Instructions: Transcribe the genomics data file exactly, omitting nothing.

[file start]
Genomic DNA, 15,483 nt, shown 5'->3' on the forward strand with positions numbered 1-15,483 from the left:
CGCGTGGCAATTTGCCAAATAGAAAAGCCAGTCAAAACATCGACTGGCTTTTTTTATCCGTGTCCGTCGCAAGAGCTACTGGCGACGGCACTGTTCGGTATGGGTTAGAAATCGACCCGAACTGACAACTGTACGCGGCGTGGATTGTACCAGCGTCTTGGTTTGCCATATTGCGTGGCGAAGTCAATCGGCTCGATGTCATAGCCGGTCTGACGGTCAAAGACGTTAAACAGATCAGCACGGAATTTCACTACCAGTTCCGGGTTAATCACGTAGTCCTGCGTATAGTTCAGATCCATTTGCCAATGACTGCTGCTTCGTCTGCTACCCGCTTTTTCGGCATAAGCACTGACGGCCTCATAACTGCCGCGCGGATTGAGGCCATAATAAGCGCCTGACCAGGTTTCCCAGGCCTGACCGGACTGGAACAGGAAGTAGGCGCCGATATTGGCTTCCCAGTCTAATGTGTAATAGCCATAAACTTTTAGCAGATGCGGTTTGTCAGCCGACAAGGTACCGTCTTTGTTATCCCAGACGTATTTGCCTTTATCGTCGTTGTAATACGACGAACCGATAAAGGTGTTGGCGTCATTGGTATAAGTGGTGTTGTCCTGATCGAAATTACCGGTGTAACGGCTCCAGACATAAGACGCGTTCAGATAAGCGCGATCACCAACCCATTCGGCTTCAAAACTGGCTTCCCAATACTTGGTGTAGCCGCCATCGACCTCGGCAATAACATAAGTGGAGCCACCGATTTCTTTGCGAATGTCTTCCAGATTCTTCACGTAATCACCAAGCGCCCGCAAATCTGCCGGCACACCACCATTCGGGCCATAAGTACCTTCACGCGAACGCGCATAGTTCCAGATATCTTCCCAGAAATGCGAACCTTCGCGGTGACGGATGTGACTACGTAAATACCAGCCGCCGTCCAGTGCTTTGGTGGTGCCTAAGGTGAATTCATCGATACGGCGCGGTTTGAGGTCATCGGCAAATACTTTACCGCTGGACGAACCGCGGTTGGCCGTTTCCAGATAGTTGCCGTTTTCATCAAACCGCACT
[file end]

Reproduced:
Genomic DNA, 15,483 nt, shown 5'->3' on the forward strand with positions numbered 1-15,483 from the left:
CGCGTGGCAATTTGCCAAATAGAAAAGCCAGTCAAAACATCGACTGGCTTTTTTTATCCGTGTCCGTCGCAAGAGCTACTGGCGACGGCACTGTTCGGTATGGGTTAGAAATCGACCCGAACTGACAACTGTACGCGGCGTGGATTGTACCAGCGTCTTGGTTTGCCATATTGCGTGGCGAAGTCAATCGGCTCGATGTCATAGCCGGTCTGACGGTCAAAGACGTTAAACAGATCAGCACGGAATTTCACTACCAGTTCCGGGTTAATCACGTAGTCCTGCGTATAGTTCAGATCCATTTGCCAATGACTGCTGCTTCGTCTGCTACCCGCTTTTTCGGCATAAGCACTGACGGCCTCATAACTGCCGCGCGGATTGAGGCCATAATAAGCGCCTGACCAGGTTTCCCAGGCCTGACCGGACTGGAACAGGAAGTAGGCGCCGATATTGGCTTCCCAGTCTAATGTGTAATAGCCATAAACTTTTAGCAGATGCGGTTTGTCAGCCGACAAGGTACCGTCTTTGTTATCCCAGACGTATTTGCCTTTATCGTCGTTGTAATACGACGAACCGATAAAGGTGTTGGCGTCATTGGTATAAGTGGTGTTGTCCTGATCGAAATTACCGGTGTAACGGCTCCAGACATAAGACGCGTTCAGATAAGCGCGATCACCAACCCATTCGGCTTCAAAACTGGCTTCCCAATACTTGGTGTAGCCGCCATCGACCTCGGCAATAACATAAGTGGAGCCACCGATTTCTTTGCGAATGTCTTCCAGATTCTTCACGTAATCACCAAGCGCCCGCAAATCTGCCGGCACACCACCATTCGGGCCATAAGTACCTTCACGCGAACGCGCATAGTTCCAGATATCTTCCCAGAAATGCGAACCTTCGCGGTGACGGATGTGACTACGTAAATACCAGCCGCCGTCCAGTGCTTTGGTGGTGCCTAAGGTGAATTCATCGATACGGCGCGGTTTGAGGTCATCGGCAAATACTTTACCGCTGGACGAACCGCGGTTGGCCGTTTCCAGATAGTTGCCGTTTTCATCAAACCGCACT